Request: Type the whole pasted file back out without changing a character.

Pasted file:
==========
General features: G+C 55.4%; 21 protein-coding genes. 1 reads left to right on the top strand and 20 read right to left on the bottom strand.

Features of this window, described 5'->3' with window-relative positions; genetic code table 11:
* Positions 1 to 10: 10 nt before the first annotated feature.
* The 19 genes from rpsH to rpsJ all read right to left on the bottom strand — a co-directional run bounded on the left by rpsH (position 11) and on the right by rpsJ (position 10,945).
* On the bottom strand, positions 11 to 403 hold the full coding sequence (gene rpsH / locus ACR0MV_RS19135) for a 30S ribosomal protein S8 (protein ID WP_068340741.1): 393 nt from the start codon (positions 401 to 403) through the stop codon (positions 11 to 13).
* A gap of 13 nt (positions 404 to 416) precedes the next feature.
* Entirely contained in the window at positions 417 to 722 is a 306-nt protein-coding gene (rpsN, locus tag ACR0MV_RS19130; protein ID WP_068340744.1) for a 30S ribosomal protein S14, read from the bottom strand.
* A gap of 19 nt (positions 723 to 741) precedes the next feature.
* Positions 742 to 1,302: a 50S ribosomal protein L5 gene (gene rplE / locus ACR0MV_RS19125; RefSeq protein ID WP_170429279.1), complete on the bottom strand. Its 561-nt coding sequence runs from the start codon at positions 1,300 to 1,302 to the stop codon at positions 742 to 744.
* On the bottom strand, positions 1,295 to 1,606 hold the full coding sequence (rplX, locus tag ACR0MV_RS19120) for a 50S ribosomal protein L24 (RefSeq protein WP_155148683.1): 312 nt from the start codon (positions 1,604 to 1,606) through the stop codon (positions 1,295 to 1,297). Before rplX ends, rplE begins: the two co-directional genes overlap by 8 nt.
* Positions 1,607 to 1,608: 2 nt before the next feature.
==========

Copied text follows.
General features: G+C 55.4%; 21 protein-coding genes. 1 reads left to right on the top strand and 20 read right to left on the bottom strand.

Features of this window, described 5'->3' with window-relative positions; genetic code table 11:
* Positions 1 to 10: 10 nt before the first annotated feature.
* The 19 genes from rpsH to rpsJ all read right to left on the bottom strand — a co-directional run bounded on the left by rpsH (position 11) and on the right by rpsJ (position 10,945).
* On the bottom strand, positions 11 to 403 hold the full coding sequence (gene rpsH / locus ACR0MV_RS19135) for a 30S ribosomal protein S8 (protein ID WP_068340741.1): 393 nt from the start codon (positions 401 to 403) through the stop codon (positions 11 to 13).
* A gap of 13 nt (positions 404 to 416) precedes the next feature.
* Entirely contained in the window at positions 417 to 722 is a 306-nt protein-coding gene (rpsN, locus tag ACR0MV_RS19130; protein ID WP_068340744.1) for a 30S ribosomal protein S14, read from the bottom strand.
* A gap of 19 nt (positions 723 to 741) precedes the next feature.
* Positions 742 to 1,302: a 50S ribosomal protein L5 gene (gene rplE / locus ACR0MV_RS19125; RefSeq protein ID WP_170429279.1), complete on the bottom strand. Its 561-nt coding sequence runs from the start codon at positions 1,300 to 1,302 to the stop codon at positions 742 to 744.
* On the bottom strand, positions 1,295 to 1,606 hold the full coding sequence (rplX, locus tag ACR0MV_RS19120) for a 50S ribosomal protein L24 (RefSeq protein WP_155148683.1): 312 nt from the start codon (positions 1,604 to 1,606) through the stop codon (positions 1,295 to 1,297). Before rplX ends, rplE begins: the two co-directional genes overlap by 8 nt.
* Positions 1,607 to 1,608: 2 nt before the next feature.